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Peak experience helps in hunt for rare herbs

By Zhao Ruixue | China Daily | Updated: 2017-06-05 07:41

Former porter Zhang Yuqing began exploring for herbs unique to the mountain in the 1980s and now runs a planting base.

Working as a porter on Taishan Mountain during his early 20s left a lasting impression on respected "herb hunter" Zhang Yuqing.

"Once you do that job, you feel like you can succeed at anything," said Zhang, who spent about three years carrying goods up steep, winding passes during the late 1960s and '70s.

Today, at 69, he is better known in his native Shandong province for his tireless work in finding and cultivating rare herbs that grow on the mountain.

After his time as a porter, Zhang, who comes from Fanjiazhuang village in Tai'an, was inspired to join the army of entrepreneurs starting their own businesses after China launched its opening-up and reform policy in 1978.

Yet it was not until he was 38 that he found his true calling.

"I was reading an ancient book that said the mountain had four unique herbs," he said. "I'd heard about these rare herbs from my relatives before, so I decided to set out and find them."

As he was familiar with the terrain thanks to his time as a porter, Zhang began his search in 1986, taking in many parts of the mountain that are hard to access.

"I would spend entire days on the mountain looking for those herbs," he said. "I survived on a local style of pancake, made of corn, millet and peanuts, and drank water from mountain springs."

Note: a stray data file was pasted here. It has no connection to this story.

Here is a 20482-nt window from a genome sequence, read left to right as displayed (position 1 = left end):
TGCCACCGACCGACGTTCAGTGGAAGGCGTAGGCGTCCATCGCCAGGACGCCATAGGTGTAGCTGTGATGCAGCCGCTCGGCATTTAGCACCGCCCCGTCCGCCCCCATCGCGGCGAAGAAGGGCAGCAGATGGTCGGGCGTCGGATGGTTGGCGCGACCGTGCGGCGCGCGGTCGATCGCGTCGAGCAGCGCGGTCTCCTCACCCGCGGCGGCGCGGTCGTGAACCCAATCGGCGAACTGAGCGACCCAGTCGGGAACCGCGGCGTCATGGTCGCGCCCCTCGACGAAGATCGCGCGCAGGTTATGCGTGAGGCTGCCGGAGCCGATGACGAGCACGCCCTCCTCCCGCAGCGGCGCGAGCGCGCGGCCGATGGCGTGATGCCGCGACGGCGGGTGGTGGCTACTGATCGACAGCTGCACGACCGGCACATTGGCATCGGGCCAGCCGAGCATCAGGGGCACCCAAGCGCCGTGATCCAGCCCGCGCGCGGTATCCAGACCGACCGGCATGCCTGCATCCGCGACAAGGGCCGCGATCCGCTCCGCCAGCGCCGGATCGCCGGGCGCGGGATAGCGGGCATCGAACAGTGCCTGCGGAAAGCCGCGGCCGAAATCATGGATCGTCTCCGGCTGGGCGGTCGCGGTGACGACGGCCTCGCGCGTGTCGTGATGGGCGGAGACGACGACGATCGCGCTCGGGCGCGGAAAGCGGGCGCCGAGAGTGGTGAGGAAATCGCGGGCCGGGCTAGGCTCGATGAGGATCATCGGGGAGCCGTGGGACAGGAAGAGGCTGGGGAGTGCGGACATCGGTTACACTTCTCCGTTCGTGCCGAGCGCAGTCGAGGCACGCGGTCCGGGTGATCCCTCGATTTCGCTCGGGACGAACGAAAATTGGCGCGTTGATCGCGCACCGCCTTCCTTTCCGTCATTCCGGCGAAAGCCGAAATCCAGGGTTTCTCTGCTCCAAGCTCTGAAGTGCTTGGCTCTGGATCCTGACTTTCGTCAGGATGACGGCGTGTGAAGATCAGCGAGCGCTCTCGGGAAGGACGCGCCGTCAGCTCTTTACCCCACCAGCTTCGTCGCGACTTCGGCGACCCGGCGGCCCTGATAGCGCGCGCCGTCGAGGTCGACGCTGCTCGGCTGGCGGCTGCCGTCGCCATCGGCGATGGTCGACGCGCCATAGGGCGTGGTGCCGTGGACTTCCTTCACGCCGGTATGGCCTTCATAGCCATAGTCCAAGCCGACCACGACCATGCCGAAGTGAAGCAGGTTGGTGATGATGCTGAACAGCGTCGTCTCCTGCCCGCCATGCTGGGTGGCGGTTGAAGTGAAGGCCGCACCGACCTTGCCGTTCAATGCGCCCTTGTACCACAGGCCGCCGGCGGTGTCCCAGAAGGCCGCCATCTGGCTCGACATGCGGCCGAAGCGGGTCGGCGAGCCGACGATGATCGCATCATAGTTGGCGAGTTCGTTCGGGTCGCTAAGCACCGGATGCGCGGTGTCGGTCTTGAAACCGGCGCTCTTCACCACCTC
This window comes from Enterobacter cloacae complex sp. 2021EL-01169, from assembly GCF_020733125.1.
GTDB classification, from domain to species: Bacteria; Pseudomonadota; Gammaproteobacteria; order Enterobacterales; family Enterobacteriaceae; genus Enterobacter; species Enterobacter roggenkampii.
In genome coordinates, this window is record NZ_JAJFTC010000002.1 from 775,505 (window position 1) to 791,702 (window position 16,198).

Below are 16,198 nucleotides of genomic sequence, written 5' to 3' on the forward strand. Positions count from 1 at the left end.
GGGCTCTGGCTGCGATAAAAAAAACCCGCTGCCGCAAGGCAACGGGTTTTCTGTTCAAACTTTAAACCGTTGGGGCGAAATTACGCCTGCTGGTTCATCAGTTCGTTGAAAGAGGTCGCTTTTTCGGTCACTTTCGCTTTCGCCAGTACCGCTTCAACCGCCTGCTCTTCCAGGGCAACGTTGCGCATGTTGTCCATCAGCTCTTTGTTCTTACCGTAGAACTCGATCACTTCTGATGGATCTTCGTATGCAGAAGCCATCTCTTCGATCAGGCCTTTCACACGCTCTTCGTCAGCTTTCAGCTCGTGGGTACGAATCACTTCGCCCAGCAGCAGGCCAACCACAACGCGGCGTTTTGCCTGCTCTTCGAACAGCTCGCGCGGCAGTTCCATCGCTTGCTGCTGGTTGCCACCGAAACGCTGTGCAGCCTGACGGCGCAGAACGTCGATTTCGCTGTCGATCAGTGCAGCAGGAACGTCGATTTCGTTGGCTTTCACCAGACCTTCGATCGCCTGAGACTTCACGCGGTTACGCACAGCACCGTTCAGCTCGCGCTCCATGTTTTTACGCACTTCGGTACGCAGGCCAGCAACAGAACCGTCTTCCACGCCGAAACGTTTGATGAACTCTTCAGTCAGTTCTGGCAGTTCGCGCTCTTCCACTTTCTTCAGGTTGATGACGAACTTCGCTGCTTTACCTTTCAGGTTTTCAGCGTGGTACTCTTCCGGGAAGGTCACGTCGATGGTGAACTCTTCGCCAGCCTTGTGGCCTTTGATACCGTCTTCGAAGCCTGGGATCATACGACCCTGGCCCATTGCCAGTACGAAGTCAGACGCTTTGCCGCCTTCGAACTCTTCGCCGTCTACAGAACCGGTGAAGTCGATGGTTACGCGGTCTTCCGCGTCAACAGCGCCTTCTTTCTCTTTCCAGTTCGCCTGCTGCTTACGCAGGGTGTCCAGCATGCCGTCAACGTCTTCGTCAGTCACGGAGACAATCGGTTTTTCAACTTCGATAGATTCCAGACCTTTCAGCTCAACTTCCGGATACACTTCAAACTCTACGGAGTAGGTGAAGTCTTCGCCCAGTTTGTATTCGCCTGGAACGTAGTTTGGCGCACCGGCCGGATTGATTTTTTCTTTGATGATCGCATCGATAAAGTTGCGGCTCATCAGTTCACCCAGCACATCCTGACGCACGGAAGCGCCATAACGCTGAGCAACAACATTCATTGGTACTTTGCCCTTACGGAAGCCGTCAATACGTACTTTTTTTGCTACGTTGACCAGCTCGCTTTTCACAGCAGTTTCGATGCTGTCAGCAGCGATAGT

It was 15 years before Zhang had all four herbs.

"I didn't expect it to take so long, but at no point did I ever think of giving up," he said. "In many ways, my search was a lot like working as a porter - when a porter reaches 18 Bends, the most difficult part along the route to the top of Taishan Mountain, he is already exhausted, but he has to keep going.

"It took eight years to find three of the herbs, and another seven to find the last one."

During that time, he said, he learned from herb experts and read many books about how to cultivate them, and eventually established a base for growing the four herbs, as well as the other, more common herbs found on the mountain.

Since 2001, Zhang has been spreading the seedlings he cultivates around the mountain.

"I want Taishan Mountain to be a real treasure trove for herbs," he said.

Encouraged by Zhang's efforts, many people in Dajinkou town, which includes Fanjiazhuang village, have started to plant herbs.

The town now has more than 260 hectares of herb gardens, helping to grow a major local industry.

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